Sivan had a younger sister called Chippi. She was a beautiful lively girl of about thirteen or fourteen. One day, Sivan came to me and his usually pleasant face was as dark as a monsoon cloud. On questioning him he told me that his parents had agreed to let Karamban, the village witchdoctor marry Chippi.
I was aghast. Not only was Chippi far too young to be married, but also Karamban was in no way the suitable groom for her. He was a rogue. He was in his late forties and a man of very strange principles if at all he had any. He practiced black magic of the weirdest kind, instigating the villagers to do acts of the vilest kind.
From the beginning he and I were at loggerheads, for with my arrival, the villagers were less impressed by his charms and black magic and as a result he lost many of his supporters. But the villagers still regarded him in awe believing that disobedience of his commands would bring great misfortune on them. And Karamban had his methods of bringing misfortune, whether it was an infant that died of unknown causes or a slaughtered cow.
On hearing Sivanís tale of woe, I wasted no time. But no amount of instigation and persuasion on part yielded any result with Sivanís parents, clearly they were terrified of Karamban.
In exasperation, I turned to leave their hut when my eyes fell on the hapless figure of Chippi. Her eyes looked at me beseechingly, she knew and I knew that I was her only hope.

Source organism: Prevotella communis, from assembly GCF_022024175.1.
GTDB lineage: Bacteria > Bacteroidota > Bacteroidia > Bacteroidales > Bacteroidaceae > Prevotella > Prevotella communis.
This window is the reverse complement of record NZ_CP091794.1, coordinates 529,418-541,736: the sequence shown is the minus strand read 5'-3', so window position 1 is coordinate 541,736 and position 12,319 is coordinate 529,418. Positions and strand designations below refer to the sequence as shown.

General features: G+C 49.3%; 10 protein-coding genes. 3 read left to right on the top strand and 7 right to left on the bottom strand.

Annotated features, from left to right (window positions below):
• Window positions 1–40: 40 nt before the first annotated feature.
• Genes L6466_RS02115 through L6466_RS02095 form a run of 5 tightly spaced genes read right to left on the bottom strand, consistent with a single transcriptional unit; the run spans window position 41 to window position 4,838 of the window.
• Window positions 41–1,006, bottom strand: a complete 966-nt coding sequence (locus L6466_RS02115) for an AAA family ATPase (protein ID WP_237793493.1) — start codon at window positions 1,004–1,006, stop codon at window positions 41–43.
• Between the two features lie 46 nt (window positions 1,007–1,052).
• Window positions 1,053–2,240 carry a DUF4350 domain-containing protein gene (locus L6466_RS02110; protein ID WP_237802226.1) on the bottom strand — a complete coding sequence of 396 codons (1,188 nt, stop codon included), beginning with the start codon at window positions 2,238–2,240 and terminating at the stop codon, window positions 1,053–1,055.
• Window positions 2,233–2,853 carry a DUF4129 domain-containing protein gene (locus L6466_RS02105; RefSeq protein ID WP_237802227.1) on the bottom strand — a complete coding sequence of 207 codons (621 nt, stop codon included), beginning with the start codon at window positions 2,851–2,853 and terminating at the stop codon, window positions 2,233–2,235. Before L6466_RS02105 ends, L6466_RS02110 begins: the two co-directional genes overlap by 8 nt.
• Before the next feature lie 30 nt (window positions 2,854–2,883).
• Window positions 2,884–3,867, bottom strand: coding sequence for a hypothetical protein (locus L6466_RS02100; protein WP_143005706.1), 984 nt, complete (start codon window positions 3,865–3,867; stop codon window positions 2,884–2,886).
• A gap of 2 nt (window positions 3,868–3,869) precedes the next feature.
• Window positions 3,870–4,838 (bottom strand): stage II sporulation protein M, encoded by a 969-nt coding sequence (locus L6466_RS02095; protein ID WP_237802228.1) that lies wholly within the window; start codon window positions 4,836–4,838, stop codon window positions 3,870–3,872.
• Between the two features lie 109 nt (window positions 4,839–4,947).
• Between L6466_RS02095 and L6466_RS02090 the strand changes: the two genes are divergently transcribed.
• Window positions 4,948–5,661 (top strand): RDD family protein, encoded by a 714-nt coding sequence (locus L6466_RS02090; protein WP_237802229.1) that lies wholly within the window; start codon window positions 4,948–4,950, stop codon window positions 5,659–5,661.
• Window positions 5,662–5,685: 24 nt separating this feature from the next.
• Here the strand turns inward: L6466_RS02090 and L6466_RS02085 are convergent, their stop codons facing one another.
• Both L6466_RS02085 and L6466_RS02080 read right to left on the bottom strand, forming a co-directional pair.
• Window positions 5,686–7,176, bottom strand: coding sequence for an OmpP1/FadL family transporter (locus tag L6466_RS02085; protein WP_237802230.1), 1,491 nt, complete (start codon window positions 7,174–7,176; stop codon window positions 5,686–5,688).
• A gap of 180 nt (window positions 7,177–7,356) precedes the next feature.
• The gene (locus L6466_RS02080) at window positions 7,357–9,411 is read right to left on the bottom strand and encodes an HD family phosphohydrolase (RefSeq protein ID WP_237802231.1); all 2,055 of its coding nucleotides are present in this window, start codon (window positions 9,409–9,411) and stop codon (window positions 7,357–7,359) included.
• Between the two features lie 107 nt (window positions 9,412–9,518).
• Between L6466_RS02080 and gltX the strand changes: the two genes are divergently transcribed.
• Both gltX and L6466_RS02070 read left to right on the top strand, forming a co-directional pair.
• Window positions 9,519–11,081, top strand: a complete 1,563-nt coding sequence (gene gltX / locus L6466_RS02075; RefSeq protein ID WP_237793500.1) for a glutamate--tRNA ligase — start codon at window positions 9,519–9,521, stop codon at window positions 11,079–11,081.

I addressed my resolute steps to Karambanís abode on the hillside. I accosted the scoundrel using Sivan as an interpreter. The rogue listened to my entreaties and in the end his lips curled in a sneer. He said something to Sivan which Sivan translated to me.
I was to participate in a game of kabbadi against a team chosen by Karamban. If my team won, the wedding was off and Chippi would be free. If we lost, I would have to leave the village. Without even thinking, I agreed. The date was fixed for the following morning.
Decisions taken without forethought are often regretted, but the very life of a young girl being at stake, I didnít have much to consider. But, as I put my shorts and vest and stepped out of my house, the crowd of villagers waiting to cheer me unnerved me. I had watched the game enough times to know the rules. But watching is a far cry from actual participation as I was soon to discover.